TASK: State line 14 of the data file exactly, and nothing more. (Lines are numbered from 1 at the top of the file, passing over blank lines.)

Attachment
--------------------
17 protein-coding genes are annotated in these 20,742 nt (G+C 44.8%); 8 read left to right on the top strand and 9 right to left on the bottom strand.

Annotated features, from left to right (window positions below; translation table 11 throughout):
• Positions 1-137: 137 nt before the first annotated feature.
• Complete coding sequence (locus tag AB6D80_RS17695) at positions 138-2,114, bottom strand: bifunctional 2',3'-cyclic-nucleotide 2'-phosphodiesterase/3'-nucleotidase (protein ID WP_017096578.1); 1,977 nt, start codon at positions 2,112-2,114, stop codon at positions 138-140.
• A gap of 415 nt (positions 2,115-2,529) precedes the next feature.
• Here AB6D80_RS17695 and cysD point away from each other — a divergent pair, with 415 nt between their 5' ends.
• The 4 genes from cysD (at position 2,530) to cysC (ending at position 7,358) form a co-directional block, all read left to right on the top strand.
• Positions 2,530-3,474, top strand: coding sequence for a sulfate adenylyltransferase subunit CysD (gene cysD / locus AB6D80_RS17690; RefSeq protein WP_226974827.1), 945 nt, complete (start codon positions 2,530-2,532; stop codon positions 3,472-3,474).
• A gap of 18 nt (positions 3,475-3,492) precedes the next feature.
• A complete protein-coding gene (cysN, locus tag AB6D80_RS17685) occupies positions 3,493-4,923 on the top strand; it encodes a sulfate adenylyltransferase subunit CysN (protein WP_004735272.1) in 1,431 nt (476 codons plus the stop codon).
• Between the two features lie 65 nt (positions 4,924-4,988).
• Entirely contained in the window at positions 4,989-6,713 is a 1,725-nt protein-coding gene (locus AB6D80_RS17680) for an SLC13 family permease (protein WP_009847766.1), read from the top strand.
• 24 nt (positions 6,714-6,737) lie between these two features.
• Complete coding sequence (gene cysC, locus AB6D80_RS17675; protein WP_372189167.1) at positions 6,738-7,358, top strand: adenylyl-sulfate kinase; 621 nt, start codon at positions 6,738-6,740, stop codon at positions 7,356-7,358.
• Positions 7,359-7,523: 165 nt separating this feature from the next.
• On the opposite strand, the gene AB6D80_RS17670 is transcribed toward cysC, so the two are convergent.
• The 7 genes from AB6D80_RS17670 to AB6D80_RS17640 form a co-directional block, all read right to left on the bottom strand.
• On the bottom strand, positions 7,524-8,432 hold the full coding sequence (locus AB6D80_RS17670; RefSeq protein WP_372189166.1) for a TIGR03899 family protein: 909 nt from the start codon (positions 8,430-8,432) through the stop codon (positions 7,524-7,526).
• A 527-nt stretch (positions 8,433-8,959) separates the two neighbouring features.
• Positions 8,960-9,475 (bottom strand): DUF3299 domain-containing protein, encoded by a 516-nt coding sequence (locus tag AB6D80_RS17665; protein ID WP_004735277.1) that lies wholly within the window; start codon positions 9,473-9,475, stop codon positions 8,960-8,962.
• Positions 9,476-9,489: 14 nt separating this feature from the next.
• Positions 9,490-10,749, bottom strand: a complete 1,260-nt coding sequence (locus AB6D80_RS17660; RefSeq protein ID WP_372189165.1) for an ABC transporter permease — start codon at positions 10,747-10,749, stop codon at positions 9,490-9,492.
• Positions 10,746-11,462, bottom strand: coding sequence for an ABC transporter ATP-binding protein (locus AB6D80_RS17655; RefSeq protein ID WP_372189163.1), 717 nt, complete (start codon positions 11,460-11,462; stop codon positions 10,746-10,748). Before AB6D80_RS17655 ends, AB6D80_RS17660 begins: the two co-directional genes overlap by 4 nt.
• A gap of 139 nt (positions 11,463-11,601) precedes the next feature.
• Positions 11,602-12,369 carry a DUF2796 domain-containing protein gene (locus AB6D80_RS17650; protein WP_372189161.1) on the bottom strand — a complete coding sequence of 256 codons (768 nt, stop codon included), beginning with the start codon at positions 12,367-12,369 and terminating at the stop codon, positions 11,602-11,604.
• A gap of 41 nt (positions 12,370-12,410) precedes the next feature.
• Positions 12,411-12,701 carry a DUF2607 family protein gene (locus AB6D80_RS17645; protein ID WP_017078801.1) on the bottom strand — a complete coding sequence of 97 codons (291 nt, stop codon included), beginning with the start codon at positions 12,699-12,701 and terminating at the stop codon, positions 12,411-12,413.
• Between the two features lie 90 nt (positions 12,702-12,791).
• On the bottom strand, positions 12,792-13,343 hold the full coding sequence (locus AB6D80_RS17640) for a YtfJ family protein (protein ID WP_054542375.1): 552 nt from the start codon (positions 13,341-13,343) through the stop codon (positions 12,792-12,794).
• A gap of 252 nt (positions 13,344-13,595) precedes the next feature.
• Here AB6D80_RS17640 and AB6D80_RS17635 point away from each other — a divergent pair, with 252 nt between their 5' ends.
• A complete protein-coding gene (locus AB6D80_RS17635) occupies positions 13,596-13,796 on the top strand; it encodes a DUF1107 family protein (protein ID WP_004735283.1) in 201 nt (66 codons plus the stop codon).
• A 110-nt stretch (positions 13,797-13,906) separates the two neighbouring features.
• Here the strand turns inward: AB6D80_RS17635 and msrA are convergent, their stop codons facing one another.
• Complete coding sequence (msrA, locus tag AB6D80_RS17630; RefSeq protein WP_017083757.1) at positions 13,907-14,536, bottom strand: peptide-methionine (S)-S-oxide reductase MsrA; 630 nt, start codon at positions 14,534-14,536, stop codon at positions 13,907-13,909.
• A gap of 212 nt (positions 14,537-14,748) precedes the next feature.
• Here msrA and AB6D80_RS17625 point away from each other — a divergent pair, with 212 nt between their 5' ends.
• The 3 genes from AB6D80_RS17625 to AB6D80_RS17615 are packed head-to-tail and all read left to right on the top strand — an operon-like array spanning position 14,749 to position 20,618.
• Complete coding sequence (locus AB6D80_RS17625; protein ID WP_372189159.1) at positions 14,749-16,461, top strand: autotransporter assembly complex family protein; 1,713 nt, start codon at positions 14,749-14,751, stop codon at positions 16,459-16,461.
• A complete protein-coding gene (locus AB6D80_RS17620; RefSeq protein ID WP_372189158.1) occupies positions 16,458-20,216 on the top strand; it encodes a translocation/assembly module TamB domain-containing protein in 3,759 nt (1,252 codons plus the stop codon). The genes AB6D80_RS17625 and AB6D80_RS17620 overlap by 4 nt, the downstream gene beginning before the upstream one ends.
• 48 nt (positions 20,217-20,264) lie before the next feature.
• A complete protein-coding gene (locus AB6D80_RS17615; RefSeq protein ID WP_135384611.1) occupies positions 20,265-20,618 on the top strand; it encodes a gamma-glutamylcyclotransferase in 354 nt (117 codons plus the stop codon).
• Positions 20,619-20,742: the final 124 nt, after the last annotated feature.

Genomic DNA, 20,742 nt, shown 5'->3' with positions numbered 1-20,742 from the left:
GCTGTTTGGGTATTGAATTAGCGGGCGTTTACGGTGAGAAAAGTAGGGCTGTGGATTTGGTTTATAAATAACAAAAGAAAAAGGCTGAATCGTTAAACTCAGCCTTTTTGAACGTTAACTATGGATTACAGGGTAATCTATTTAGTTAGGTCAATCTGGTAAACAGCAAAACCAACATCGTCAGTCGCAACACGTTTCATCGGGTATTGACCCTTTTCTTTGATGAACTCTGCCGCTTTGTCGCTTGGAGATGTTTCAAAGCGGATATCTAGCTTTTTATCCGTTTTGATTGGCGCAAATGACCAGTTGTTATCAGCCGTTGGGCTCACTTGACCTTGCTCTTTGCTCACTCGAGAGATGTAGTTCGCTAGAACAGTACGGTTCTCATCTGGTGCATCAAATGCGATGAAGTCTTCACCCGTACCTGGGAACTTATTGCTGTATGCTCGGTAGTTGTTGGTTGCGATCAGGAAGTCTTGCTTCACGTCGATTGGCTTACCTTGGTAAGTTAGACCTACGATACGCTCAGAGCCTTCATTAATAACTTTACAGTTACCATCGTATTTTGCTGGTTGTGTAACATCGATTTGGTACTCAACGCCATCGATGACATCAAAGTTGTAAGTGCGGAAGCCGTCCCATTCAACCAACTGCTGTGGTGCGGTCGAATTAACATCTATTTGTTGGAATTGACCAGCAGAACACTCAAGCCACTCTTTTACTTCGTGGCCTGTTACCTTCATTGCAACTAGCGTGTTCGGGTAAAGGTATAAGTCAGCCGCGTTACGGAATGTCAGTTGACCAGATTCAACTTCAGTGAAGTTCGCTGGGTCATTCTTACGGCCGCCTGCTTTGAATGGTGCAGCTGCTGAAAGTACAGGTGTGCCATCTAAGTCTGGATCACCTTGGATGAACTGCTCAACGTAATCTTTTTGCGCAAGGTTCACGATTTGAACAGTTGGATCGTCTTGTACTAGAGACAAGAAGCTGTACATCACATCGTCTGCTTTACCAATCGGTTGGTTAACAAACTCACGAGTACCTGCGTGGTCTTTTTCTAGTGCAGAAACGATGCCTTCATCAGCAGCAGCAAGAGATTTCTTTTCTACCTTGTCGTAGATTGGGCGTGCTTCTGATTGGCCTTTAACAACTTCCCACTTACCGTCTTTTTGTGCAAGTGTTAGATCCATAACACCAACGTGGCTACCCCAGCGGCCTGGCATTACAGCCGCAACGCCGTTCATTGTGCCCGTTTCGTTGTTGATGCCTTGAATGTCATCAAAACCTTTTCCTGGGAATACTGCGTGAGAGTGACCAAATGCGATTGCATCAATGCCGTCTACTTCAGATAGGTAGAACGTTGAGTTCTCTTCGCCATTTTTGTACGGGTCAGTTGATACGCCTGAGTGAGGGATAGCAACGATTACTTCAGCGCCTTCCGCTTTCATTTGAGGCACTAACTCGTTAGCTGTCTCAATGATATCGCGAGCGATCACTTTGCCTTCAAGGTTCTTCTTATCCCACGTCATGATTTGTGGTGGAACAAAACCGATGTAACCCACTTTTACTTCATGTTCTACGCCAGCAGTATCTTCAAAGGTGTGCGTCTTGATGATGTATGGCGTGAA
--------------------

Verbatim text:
• Complete coding sequence (gene cysC, locus AB6D80_RS17675; protein WP_372189167.1) at positions 6,738-7,358, top strand: adenylyl-sulfate kinase; 621 nt, start codon at positions 6,738-6,740, stop codon at positions 7,356-7,358.